How Ethical Are Your Crystals
Crystals have become a regular fixture on the wellness circuit, many of us have one on our desk or by our bed. But where did your crystal come from and did it cause harm along the way? Cecilia Mezzi takes a deep dive to find out how ethical are your crystals.
From an extravagant decorative piece to a treasure with healing properties, crystals are the wellness craze that is clearly here to stay. It used to be necessary to go to antique markets or to a new age esoteric shop to find one. Now, you see them in polished, trendy stores, you can even find them at Planet Organic. Crystals are everywhere. They have been helping us to connect to a spiritual side that we have previously put aside. A side that is now revitalising such a needed sphere of ourselves. Use black tourmaline against negative energy, pink quartz for a broken heart, or a citrine to help concentration and attract success. They can be used for meditation, new moon rituals, to cleanse your water, or you can simply put them in your purse. Personally, we love them. The world of crystals is a fascinating one. However it’s a world that is not as eco friendly as you would hope. It’s a big part of the now successful multibillion-dollar wellness business. As conscious buyers, are we fully aware of where those magical natural masterpieces come from?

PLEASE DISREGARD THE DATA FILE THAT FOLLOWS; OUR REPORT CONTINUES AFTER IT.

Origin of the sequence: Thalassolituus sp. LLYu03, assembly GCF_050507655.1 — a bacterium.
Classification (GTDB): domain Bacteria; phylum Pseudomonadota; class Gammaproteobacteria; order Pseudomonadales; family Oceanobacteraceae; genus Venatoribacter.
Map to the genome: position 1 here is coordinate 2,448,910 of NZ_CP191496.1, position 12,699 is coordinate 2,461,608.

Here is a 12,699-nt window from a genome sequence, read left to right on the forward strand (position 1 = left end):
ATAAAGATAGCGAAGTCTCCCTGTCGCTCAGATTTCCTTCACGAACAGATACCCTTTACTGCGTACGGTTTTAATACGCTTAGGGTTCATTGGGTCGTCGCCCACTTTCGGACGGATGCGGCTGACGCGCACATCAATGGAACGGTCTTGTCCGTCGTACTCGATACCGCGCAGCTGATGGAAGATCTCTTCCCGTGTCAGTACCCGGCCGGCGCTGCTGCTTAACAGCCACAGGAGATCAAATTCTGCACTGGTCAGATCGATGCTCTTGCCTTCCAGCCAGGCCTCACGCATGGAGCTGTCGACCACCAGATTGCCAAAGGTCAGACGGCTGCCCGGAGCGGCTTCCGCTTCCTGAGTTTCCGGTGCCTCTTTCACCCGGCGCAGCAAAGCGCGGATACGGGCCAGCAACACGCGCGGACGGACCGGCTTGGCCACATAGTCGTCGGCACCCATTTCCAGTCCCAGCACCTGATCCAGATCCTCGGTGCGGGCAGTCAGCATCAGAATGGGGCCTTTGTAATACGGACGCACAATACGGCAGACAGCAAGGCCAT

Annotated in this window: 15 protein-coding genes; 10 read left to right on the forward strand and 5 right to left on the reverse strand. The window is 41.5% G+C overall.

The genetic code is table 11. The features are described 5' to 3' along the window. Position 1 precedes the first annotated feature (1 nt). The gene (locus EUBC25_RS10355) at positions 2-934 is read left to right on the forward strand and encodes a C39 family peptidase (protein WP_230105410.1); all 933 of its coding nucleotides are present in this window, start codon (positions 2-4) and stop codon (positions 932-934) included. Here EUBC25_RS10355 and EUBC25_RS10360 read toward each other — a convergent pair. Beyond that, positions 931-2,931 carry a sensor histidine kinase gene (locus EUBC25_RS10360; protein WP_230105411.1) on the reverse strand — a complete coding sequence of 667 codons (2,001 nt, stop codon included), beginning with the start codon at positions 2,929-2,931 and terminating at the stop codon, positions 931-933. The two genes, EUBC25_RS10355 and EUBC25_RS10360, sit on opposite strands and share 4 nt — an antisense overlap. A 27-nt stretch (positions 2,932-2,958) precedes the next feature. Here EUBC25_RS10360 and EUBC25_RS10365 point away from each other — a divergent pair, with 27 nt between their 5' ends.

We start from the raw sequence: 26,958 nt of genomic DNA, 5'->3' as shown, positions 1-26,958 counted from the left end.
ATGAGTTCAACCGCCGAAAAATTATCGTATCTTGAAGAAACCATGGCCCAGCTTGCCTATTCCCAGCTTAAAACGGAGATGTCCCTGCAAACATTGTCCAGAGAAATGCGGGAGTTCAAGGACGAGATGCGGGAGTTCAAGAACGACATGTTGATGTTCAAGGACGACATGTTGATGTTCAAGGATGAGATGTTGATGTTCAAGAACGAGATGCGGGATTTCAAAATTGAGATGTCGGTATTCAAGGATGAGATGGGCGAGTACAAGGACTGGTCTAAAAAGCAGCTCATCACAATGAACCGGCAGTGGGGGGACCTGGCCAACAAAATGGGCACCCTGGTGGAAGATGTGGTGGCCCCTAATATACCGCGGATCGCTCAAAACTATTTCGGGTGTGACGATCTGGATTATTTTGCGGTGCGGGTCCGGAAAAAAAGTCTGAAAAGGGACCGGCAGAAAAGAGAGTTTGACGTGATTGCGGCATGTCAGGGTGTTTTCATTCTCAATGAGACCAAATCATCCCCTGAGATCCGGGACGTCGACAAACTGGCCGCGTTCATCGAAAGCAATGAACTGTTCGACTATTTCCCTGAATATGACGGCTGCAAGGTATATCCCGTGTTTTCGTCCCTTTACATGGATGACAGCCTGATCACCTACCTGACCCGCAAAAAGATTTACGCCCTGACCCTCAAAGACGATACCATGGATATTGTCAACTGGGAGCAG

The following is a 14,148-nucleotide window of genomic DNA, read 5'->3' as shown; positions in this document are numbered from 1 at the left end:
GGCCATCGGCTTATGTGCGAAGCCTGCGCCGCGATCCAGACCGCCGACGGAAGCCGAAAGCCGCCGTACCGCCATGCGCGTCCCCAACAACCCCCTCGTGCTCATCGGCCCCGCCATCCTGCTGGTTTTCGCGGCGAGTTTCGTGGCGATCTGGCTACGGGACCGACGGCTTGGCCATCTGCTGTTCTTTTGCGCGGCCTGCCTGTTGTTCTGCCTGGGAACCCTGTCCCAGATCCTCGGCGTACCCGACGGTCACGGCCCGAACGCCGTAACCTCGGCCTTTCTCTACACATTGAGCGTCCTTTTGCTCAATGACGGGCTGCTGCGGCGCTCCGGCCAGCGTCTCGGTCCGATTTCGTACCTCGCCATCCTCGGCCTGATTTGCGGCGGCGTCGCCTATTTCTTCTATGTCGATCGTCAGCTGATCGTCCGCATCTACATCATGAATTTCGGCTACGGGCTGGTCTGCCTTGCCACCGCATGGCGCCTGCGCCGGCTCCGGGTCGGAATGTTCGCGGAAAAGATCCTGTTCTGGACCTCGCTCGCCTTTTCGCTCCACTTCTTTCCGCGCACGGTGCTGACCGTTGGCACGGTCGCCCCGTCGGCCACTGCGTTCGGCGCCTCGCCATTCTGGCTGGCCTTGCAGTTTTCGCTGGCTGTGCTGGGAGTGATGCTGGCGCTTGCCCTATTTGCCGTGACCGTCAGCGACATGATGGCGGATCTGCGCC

Where Do Crystals Come From
Crystals are supposed to reconnect us with the earth. If that’s the aim, it seems counterproductive to use a stone that is a product of the mining industry. Mining can often leading to poverty, environmental damage, and workers’ abuse, especially in poorer communities. In an article written by Eva Wiseman in 2019 for The Guardian, she wonders if crystals are the “new blood diamonds”, as ‘crystal mining is an industry buried in conflict’.
While they are fairly common, crystals are a non-renewable resource. More often than not it’s also where many problems with their sustainability arises. A New York Times investigation about jade in Myanmar, one of the countries that are sourcing the most crystals, states that its extraction has “helped finance a bloody ethnic conflict and unleashed an epidemic of heroin use and H.I.V. infection among the Kachin minority who work the mines. Healing crystals are mined in places like Myanmar and the Democratic Republic of Congo, where mineral extraction is linked to severe human rights violations and environmental harm.” In the Democratic Republic of Congo, seven-year-old children work in the cobalt and copper mines, where citrine and smoky quartz are usually found.